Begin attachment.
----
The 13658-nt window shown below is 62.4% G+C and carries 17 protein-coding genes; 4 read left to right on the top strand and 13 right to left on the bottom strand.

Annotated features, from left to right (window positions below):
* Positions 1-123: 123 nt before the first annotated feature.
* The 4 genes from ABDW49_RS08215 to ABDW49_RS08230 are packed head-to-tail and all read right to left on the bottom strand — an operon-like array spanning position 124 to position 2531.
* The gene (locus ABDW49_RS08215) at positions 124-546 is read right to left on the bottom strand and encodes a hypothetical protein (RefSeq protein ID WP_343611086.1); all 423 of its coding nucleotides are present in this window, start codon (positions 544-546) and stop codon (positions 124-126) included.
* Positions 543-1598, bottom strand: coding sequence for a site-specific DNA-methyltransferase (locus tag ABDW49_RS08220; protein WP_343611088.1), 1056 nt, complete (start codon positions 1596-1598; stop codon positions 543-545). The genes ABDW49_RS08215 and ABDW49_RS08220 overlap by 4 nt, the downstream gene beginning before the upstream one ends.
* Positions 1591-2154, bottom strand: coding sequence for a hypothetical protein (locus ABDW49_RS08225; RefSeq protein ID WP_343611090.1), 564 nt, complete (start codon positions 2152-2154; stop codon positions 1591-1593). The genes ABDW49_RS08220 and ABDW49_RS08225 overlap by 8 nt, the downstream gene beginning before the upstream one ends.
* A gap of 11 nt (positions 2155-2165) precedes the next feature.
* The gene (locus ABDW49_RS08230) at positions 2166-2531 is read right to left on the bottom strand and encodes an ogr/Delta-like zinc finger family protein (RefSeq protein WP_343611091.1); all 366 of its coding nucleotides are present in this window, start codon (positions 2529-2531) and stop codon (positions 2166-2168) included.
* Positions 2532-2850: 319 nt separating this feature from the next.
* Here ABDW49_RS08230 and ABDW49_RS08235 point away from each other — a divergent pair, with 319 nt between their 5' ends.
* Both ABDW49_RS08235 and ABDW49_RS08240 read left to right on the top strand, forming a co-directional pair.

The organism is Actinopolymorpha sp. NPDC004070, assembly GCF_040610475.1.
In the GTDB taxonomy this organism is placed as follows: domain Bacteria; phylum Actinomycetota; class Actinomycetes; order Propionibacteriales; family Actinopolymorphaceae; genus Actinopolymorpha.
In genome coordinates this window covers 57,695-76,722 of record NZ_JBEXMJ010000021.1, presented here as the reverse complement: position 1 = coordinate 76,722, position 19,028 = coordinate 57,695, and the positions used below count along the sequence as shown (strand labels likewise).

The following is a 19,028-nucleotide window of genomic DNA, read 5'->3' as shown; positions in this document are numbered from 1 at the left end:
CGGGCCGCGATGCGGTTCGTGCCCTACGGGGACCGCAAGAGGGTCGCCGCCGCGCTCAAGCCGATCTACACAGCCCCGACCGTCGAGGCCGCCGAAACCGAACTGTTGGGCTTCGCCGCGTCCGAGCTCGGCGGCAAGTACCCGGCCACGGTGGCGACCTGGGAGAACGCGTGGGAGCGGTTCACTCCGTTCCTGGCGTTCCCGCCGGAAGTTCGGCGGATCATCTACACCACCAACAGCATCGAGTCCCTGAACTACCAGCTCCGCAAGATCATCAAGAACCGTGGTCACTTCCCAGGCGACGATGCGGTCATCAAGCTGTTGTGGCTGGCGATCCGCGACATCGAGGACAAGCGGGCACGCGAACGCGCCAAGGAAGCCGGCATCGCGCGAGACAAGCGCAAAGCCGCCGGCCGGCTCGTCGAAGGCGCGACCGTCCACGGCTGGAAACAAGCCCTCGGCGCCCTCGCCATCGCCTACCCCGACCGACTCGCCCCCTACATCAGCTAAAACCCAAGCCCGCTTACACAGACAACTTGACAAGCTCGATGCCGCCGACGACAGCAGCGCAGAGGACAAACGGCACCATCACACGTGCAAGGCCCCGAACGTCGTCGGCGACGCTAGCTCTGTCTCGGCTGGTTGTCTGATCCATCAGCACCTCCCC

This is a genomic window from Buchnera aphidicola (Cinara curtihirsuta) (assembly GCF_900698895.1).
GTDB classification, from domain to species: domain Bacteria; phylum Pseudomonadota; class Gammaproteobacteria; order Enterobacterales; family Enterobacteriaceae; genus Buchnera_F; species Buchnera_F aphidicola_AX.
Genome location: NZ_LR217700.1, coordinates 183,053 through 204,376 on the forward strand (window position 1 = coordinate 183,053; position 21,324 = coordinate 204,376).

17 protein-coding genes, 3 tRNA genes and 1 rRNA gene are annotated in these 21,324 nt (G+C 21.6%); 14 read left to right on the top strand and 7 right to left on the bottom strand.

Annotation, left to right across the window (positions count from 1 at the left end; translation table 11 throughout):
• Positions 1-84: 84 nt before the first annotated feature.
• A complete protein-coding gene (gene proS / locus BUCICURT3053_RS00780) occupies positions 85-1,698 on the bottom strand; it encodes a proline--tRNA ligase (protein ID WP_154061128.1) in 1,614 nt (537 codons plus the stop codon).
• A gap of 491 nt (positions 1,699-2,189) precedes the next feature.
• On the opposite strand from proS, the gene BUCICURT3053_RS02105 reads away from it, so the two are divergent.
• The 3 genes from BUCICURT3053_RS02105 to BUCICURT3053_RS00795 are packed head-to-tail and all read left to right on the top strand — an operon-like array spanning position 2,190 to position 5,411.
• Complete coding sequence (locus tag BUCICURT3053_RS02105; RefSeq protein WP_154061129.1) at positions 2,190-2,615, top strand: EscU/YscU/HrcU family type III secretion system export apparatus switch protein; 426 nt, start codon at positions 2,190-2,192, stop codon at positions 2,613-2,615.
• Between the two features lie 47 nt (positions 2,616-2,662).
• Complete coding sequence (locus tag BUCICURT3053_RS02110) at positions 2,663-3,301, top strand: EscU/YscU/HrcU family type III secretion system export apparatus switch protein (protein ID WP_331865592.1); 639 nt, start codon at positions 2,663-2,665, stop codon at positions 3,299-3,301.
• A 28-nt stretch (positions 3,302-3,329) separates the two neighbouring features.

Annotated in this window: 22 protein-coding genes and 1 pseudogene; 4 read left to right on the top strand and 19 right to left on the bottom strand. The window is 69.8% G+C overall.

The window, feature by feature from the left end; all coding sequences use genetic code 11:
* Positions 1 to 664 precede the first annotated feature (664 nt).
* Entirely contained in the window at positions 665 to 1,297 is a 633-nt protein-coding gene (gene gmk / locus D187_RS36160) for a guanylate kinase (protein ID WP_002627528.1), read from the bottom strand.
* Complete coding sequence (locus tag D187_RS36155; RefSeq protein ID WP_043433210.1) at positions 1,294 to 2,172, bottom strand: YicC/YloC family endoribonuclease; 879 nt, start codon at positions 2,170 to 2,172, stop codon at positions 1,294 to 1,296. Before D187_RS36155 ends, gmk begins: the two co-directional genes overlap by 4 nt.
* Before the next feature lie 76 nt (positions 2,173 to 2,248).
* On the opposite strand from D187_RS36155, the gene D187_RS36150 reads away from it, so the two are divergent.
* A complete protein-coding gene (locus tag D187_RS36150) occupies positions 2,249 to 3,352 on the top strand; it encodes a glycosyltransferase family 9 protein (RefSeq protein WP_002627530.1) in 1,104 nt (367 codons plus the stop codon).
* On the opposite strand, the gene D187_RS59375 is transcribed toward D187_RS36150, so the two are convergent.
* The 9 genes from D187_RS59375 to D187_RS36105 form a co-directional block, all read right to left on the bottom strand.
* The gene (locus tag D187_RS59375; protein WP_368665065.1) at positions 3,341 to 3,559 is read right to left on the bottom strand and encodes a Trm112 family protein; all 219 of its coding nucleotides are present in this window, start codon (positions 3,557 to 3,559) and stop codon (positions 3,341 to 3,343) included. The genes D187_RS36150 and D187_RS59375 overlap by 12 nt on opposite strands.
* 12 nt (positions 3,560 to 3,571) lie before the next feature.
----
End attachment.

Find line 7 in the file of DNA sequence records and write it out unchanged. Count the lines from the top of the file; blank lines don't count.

* Positions 1591-2154, bottom strand: coding sequence for a hypothetical protein (locus ABDW49_RS08225; RefSeq protein ID WP_343611090.1), 564 nt, complete (start codon positions 2152-2154; stop codon positions 1591-1593). The genes ABDW49_RS08220 and ABDW49_RS08225 overlap by 8 nt, the downstream gene beginning before the upstream one ends.